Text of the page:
OAKLAND -- A federal judge made it clear Thursday she won’t grant California’s bid to dismiss a lawsuit filed by state prisoners challenging the state’s use of prolonged isolation -- in some cases decades -- for inmates not convicted of a new crime.
Plaintiffs at Pelican Bay State Prison have remained in segregation for more than 10 years, “deprived of basic human needs for human contact and environmental stimulation,” their lawyer, Jules Lobel with the New York-based Center for Constitutional Rights, argued in U.S. District Court before Chief Judge Claudia Wilken.
The state contends the decision to put each of the prisoners in segregation were made after careful weighing of evidence that they are members or associates of dangerous prison gangs. A lawyer from the state attorney general’s office pressed Wilken to dismiss or at least delay the lawsuit while California tries a pilot program that reconsiders the segregation of some of those inmates. He also argued that issues over the physical and psychiatric impact of isolation belong instead in front of other federal judges overseeing medical and mental health care lawsuits against the state prison system.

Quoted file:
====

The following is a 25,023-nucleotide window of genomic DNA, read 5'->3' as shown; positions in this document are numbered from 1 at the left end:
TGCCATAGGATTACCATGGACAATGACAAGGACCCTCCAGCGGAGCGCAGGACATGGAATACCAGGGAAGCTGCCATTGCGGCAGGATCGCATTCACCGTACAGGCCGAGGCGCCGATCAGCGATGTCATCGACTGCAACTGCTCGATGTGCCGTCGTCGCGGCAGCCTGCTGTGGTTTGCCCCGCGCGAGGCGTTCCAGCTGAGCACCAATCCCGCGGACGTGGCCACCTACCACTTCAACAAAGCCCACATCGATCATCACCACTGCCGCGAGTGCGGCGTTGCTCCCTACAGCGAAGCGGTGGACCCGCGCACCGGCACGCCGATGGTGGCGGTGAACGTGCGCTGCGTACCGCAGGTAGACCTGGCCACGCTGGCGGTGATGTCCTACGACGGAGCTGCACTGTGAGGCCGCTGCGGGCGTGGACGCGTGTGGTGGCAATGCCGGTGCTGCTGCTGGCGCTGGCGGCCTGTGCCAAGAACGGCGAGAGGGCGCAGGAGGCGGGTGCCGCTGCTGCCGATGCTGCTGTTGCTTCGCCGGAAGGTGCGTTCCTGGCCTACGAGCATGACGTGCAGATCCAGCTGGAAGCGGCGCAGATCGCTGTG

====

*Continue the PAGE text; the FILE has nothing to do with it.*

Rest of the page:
Wilken made her thoughts clear from the bench.
“You can’t have a two-year pilot program and dismiss the case based on this,” she told Deputy Atty. Gen. Adriano Hrvatin. Later, she made her point even clearer, directing Hrvatin to immediately begin preparations for the next round of legal motions, which will include a move by inmate lawyers to have the lawsuit declared a class action.
“You can start now,” she told Hrvatin. “It’s not going to be dismissed.”
The judge has yet to put her order into writing. Motions for class certification are due May 2.